John Scalzi has won the Hugo award—the sci-fi genre’s highest prize—for Redshirts, “a comedic novel about a group of ensigns aboard a spaceship who discover they are actually part of a television show similar to ‘Star Trek.’”
Actors Dakota Johnson and Charlie Hunnam (who you might remember as Lloyd on “Undeclared”) have been cast as Anastasia and Christian in the film adaptation of the first volume of the Fifty Shades of Gray series.
In the latest issue of the New York Times Magazine, Wyatt Mason profiles Norman Rush, and recounts the author’s broken promise to his wife—“that his next novel would be a mere 180 pages and take two years to complete.” Subtle Bodies, which is coming out in November, might approximate that page count, but it came eight years after deadline. Mason visited the couple at their home in Rockland County, New York, and spoke with Rush about gender and writing, among other things.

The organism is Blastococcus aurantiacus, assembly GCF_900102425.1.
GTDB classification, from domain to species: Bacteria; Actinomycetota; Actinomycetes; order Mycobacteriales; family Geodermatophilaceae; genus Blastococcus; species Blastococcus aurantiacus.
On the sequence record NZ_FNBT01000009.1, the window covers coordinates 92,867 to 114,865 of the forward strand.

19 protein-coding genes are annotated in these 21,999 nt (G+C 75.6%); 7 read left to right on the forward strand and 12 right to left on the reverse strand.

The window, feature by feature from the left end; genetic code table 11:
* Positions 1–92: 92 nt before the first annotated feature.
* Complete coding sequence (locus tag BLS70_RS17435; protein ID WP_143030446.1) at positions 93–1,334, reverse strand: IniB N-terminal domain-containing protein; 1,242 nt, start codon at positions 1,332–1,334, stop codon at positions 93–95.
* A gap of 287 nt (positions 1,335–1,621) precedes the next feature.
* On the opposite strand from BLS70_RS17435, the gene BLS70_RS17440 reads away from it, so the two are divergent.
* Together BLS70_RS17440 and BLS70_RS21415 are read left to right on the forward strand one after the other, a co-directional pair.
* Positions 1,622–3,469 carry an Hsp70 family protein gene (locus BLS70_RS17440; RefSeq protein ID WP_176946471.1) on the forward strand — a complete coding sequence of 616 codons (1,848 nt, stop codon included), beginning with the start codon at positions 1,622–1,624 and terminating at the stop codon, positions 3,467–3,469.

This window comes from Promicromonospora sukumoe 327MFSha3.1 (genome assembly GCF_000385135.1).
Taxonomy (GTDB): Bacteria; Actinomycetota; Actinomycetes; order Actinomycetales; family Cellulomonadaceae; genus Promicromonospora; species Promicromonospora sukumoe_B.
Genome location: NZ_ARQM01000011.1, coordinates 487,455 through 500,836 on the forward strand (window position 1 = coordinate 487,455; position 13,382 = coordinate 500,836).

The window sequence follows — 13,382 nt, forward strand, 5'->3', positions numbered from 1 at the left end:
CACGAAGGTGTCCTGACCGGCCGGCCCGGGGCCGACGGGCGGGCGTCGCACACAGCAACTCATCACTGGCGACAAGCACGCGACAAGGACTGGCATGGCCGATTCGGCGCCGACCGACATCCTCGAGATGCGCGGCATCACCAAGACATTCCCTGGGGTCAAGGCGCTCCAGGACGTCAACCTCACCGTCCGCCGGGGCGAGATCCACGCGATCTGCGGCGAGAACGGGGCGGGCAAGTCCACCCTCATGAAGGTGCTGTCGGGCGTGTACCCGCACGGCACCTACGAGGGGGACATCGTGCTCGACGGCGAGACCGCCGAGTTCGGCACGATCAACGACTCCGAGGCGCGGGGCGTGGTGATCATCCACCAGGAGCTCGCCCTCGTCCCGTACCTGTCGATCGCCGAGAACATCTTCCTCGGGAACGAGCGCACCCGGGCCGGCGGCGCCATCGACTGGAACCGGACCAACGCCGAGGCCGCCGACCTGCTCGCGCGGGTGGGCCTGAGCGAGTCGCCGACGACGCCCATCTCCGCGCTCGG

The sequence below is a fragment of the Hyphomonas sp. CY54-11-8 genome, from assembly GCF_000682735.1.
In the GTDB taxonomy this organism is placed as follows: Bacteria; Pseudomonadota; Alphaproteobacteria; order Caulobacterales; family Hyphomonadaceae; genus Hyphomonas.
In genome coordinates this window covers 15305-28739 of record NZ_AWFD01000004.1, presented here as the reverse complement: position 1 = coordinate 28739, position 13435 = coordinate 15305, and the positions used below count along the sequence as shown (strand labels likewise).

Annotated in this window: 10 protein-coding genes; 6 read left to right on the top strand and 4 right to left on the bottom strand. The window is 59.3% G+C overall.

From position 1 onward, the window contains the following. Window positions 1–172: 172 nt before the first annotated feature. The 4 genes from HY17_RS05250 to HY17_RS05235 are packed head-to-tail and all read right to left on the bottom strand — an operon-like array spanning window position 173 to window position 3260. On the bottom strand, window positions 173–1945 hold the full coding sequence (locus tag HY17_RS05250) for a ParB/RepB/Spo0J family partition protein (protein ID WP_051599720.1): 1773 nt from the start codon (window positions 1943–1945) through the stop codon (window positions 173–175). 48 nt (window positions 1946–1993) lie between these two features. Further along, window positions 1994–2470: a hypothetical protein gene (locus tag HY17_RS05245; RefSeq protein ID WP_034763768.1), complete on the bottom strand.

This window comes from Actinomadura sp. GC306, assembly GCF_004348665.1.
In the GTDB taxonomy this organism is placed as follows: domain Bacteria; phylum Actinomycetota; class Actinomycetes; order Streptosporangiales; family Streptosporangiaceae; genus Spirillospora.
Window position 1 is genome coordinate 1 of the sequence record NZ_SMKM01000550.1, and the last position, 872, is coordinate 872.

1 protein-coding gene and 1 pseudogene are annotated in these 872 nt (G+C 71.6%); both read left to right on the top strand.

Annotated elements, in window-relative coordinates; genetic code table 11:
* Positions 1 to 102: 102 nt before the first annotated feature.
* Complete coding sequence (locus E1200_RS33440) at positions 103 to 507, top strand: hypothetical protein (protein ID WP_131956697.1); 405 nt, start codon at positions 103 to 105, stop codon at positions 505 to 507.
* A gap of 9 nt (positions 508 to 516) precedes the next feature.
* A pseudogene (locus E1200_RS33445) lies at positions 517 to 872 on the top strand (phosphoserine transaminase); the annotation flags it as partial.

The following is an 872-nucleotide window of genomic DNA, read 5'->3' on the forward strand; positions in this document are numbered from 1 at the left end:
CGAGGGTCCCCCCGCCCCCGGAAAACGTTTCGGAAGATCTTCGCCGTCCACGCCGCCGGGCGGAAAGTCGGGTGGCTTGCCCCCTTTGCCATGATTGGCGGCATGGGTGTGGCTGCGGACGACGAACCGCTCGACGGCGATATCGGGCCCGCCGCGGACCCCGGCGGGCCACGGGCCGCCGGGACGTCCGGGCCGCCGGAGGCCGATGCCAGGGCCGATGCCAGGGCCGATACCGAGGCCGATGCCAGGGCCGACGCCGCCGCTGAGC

Page Views surveys the best literature about Hurricane Katrina, eight years after the storm
Kottke rounds up the best things to read about Irish poet Seamus Heaney, who died last week at the age of 74.
Stephen Enniss has replaced Thomas F. Staley as the director of the Harry Ransom Center at the University of Texas, Austin. In addition to collections like the McSweeney’s archive and the papers of Denis Johnson and David Foster Wallace, “the center now contains about 42 million manuscripts, 5 million prints and negatives, and 100,000 works of art and design in its collection, including a Gutenberg Bible, Bob Woodward and Carl Bernstein’s Watergate papers, important documents from a who’s who of late greats like Evelyn Waugh, Tennessee Williams and Graham Greene, and the archives of writers still hard at work, including Julian Barnes, Tom Stoppard and David Mamet.” It was founded in 1957 by Harry Ransom.